Nancy: "I love God's design," Barbara Rainey says, "because it's so much better than the way we would do it."

I know that we're talking about today is really politically incorrect. I mean, this is like waving in front of a bull to many in our culture today. And isn't that God intends for us to be . . . countercultural? Not for the sake of being different, but for the sake of showing to the world the beauty of the gospel. 

Isn't that what we're supposed to picture as Christ's Bride—the way the church responds to Christ as her Head, as her Leader, as her Lord? Now, in that case, Christ is always right. In marriage you've got two fallible, two sinful, two broken people doing this dance.

But as we learn that dance, as we submit ourselves to doing it God's way, as we trust ourselves to God and to our mates, we're able to tell the story of the gospel in a way that the world desperately needs to see and to hear.

There's so much more about this whole subject of following and leading. It was really helpful to me, Barbara, being early in marriage. I'm a strong woman, and my husband would attest to that. As I'm learning to do this with grace and to be willing to not have all the reins as I was able to do in a different way when I was single for fifty-seven years, your book has been so helpful to me in this and other areas. I want to encourage all our listeners to get a copy of Barbara Rainey's book Letters to My Daughters: The Art of Being a Wife. She talks about this and so many others subjects, illustrated out of her own life, taught from the Word of God and the ways of God.

You do it in such a winsome and compelling way that readers say, "Yes. This is beautiful. This is what I would like to have in my marriage." So, get one for yourself. You can order other copies from our Resource Center, but we'll send one to you this week as our way of saying "thank you" when you make a donation of any amount to Revive Our Hearts, so we can keep helping women know what it looks like to live out the beauty of the gospel in their marriage.

Leslie: That's Nancy DeMoss Wolgemuth, talking with Barbara Rainey, author of Letters to My Daughters: The Art of Being a Wife. To take Nancy up on the offer she just made, call Revive Our Hearts with your gift of any amount. The number is 1–800–569–5959. Ask for your copy of this book.

You can also donate online and get the book. Just visit And while you're there, you can check out today's conversation between Nancy and Barbara on video.

You've heard, "Love covers a multitude of sins." When should you cover your husband's sin, and when should you confront and bring those sins to light? Barbara and Nancy will be back to discuss that, and answer other practical questions, tomorrow on Revive Our Hearts.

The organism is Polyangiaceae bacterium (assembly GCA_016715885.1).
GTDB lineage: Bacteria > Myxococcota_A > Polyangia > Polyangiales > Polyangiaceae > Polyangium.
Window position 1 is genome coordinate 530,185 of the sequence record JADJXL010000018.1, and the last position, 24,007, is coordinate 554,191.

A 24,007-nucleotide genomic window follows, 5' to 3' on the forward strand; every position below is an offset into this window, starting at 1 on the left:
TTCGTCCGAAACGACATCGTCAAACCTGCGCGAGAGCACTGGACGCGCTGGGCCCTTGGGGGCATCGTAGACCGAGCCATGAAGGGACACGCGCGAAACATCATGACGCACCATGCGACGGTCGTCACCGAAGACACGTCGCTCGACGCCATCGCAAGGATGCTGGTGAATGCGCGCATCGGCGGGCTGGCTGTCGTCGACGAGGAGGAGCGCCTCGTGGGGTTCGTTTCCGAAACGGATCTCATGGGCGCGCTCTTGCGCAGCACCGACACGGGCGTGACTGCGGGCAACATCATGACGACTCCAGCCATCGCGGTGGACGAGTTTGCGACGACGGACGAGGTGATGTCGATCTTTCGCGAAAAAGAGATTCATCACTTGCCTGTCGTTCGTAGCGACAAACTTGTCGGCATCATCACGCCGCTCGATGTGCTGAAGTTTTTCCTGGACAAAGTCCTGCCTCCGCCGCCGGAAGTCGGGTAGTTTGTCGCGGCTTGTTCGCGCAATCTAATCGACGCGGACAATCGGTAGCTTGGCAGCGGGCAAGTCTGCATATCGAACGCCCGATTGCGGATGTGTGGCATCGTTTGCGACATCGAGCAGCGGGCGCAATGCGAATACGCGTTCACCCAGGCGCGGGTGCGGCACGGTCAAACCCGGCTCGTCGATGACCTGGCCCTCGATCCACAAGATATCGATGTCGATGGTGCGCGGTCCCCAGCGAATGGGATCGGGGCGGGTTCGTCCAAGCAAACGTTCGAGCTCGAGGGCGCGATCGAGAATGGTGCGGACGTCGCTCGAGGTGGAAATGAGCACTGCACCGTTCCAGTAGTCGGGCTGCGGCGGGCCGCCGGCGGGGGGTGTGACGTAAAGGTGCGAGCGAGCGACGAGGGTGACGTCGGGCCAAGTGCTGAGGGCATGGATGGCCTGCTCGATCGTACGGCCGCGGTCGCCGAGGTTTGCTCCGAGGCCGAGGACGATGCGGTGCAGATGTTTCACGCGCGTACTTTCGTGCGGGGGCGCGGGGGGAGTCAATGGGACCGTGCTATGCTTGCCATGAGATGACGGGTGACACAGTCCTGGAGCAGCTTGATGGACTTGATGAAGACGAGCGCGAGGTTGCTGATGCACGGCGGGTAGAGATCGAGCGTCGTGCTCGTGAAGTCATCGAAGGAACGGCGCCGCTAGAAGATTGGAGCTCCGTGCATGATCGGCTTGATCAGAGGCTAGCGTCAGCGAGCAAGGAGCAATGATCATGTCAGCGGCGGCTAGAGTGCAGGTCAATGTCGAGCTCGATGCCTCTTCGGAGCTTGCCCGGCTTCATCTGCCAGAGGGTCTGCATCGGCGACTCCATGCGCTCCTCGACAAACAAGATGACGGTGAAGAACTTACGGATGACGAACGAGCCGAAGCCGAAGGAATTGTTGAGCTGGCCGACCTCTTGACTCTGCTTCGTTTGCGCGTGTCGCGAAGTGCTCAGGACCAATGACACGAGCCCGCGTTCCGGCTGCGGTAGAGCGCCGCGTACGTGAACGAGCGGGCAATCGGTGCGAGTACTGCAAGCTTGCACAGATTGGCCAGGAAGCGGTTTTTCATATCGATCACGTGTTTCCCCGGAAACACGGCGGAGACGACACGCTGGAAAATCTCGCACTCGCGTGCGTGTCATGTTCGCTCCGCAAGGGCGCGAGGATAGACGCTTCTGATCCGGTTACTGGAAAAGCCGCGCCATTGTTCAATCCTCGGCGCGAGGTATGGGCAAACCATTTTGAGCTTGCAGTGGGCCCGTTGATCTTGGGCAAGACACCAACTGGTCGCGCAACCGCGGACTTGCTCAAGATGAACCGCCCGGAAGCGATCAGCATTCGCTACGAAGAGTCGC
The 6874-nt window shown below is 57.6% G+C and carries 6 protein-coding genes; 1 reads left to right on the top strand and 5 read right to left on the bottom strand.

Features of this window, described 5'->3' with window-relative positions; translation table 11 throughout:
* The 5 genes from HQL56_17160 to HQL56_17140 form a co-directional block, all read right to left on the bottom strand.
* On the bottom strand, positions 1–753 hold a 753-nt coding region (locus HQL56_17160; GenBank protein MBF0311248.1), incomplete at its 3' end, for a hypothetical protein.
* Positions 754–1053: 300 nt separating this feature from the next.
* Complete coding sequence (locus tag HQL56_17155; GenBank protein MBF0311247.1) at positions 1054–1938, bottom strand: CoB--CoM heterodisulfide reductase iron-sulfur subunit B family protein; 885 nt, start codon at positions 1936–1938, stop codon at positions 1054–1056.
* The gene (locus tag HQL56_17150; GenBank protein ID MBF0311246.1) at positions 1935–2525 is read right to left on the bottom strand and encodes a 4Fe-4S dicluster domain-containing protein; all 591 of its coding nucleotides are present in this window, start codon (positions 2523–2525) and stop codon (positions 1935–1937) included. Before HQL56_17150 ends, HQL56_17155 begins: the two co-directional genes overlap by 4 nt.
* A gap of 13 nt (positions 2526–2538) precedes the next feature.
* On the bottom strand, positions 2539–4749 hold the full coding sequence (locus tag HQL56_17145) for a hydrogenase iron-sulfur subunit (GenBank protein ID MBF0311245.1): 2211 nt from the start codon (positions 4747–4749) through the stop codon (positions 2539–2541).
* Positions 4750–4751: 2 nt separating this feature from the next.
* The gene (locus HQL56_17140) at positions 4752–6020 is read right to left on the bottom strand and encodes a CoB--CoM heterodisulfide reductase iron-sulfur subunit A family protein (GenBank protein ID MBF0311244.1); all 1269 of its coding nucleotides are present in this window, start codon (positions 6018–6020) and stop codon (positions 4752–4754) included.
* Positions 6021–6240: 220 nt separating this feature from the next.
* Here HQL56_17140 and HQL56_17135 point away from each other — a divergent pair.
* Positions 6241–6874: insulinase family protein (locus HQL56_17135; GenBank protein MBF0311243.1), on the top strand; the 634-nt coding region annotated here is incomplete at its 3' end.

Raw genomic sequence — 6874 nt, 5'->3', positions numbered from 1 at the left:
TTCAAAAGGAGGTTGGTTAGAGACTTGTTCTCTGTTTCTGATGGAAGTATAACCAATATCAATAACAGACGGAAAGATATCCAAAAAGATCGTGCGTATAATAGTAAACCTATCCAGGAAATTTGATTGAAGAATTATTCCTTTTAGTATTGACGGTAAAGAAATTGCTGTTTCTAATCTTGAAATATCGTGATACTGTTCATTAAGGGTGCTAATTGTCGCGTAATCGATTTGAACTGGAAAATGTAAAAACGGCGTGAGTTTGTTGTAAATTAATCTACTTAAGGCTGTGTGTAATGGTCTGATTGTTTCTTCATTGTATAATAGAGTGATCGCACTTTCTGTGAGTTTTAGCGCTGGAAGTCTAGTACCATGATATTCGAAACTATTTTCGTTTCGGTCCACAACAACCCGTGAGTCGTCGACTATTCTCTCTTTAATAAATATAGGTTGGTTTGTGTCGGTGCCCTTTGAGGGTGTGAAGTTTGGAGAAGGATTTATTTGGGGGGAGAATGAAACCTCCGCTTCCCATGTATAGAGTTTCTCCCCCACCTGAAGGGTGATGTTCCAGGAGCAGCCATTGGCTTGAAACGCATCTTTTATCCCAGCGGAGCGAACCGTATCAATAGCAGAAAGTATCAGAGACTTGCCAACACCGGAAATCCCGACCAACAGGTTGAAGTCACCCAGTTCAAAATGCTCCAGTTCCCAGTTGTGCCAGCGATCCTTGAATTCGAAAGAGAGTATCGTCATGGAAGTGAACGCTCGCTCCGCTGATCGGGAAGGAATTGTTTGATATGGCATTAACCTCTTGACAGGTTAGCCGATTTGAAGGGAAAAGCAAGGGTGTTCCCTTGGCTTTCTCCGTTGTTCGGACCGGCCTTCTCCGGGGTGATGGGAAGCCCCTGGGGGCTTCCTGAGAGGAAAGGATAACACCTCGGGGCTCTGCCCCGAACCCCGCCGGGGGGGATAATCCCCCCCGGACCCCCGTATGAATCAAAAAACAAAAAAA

To close our time, Barbara is reading a poem from her book:


An idea conceived before Adam and Eve;
Before days, stars and nights,
Before darkness and light.
Beloved splendor rebelled—cruel mutiny quelled.
Lo, betrayal divorced, Divine love rent by force.

Three-in-One then imagined fresh canvas and passion.
For a Beauty, her Man, a new story began.
Designed to show oneness, create pure abundance,
Heaven's hope now revived—holy Sabbath arrived.

A dark shadow, too shrewd, sliced sin wide—trust unglued.
Not betrayal again! When will rebellion end?
Witness thousands of years, wedded joys and sad tears
Watching gazes of angels: Will these two be faithful?

The manger, the cross rescued, set free those lost.
Will my union reflect His joy to resurrect?
Spirit, my Guide, restore me as His Bride
To believe every word of the song yet unheard.

Our creation to be like Thee, O Trinity!
Create, sculpt, refine me, my Savior Divine!
Our marriage reflection a pleasing redemption.
May we plant and sing, together, for the King!

Revive Our Hearts with Nancy DeMoss Wolgemuth is an outreach of Life Action Ministries.

*Offers available only during the broadcast of the podcast season.

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About the Teacher

Nancy DeMoss Wolgemuth

Nancy DeMoss Wolgemuth

Nancy DeMoss Wolgemuth has touched the lives of millions of women through Revive Our Hearts and the True Woman movement, calling them to heart revival and biblical womanhood. Her love for Christ and His Word is infectious, and permeates her online outreaches, conference messages, books, and two daily nationally syndicated radio programs—Revive Our Hearts and Seeking Him.

She has authored twenty-two books, including Lies Women Believe and the Truth That Sets Them Free, Seeking Him (coauthored), Adorned: Living Out the Beauty of the Gospel Together, and You Can Trust God to Write Your Story (coauthored with her husband). Her books have sold more than five million copies and are reaching the hearts of women around the world. Nancy and her husband, Robert, live in Michigan.